By Andrew Heikkila
This is part two of two. In part one, I spoke on the “Millennial” label and what’s right with, as well as what’s wrong with that term. Part one ended with the statement that older and younger generations are more apt to create these labels to define their differences instead of see their similarities. This is how we’re all dealing with accelerated rate of change in our society. Part two deals with that accelerated rate of change, and looks at how it can be both a bane and a benefit.
Recognizing Where the Rest of Society Is
The point of view of the rest of society is important because it gives us context as to why these myths surround young people. It helps to understand that while many young people see Netflix and Google’s targeted suggestions and other types of catered content as a helpful and the product of good marketing, plenty of older and middle-gen folks see instead the death of privacy. Where young kids nowadays revel in technology, some in the older generation see a decay of the morals that they will claim made them who they are today.
What is important for both young and old to realize is that we are all on this ride together. The breakneck pace of change that has permeated the “Millennial’s” life since near birth is the same change that everybody else is experiencing–and it’s both good and bad. Yes, we’re building houses that are hackable–but at least we’re not building them with asbestos anymore. Change creates news problems, just as much as it solves old ones. It’s only by looking both at the past and toward the future, beyond who to blame for the current state of affairs and rather at how to get past trying times, that we might finally come together and solve the problems that affect all of us.
Everything is Changing, and Change Will Never Stop
Survivors of change and contradiction. That should be the definition of the M-Word. I don’t say this to highlight any “affliction” to our generation–change, as mentioned above, can be a wondrous thing. What’s important to realize, however, is that Millennial’s biggest strength comes from the ability to adapt to that change.
Take for instance, the Forbes article titled “If There’s One Thing Millennials Regret, It’s Going to College”. The article makes the point of mentioning that we might be the most educated generation in history right off the bat–but that the cost of going to institution outweighs the benefits, especially when so many free options exist online. While many young people might be in debt, the important thing to realize is that as a generation we’ve stepped up to the plate to conquer that debt. Instead of balking, the most successful Millennials (and, let’s face it, anybody else that’s had to get a job in this day and age) have adapted.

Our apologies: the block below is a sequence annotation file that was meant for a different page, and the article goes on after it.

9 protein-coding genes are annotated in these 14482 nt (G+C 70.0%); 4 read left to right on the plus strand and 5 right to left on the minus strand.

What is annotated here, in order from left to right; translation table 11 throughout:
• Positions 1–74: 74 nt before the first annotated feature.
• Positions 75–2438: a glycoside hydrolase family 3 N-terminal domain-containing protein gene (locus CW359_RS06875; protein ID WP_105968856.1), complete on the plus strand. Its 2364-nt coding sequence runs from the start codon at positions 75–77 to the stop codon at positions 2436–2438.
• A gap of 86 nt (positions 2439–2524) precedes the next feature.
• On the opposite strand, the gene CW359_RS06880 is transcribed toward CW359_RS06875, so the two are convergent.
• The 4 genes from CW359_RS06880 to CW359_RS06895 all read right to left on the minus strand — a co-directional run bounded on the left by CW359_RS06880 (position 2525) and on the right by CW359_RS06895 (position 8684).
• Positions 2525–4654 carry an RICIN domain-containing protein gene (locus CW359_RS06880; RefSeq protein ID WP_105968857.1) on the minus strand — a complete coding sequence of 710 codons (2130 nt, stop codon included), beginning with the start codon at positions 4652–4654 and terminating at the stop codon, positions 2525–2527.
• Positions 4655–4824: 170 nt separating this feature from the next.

This means that when new technology turns your office into a pulsing electronic data hub, that you pick up a couple data science skills. If you can’t, for whatever reason, adapt in that area, you pick up a different job–maybe you even join the gig economy by picking up a couple of them. The key here is “adaptability” and it’s a term that everybody, regardless of generational signifier, needs to hold onto in the coming days.
Nobody knows what the world will look like when today’s “Millennials” reach 60 and 70 years of age, but here’s to hoping that a larger portion of them are adaptive and responsive to change than our elders–they will have to be, to keep up with the sprinting pace of technology, as well as the generations of ‘whippersnappers’ that proceeds them.
Here’s to being adaptable.
Andrew Heikkila is a Millennial (whatever that means), a writer, an artist and musician, and a small business owner. He believes in the power of change and the power of people. By combining those two elements, he believes, anything is possible. Follow Andy on Twitter @AndyO_TheHammer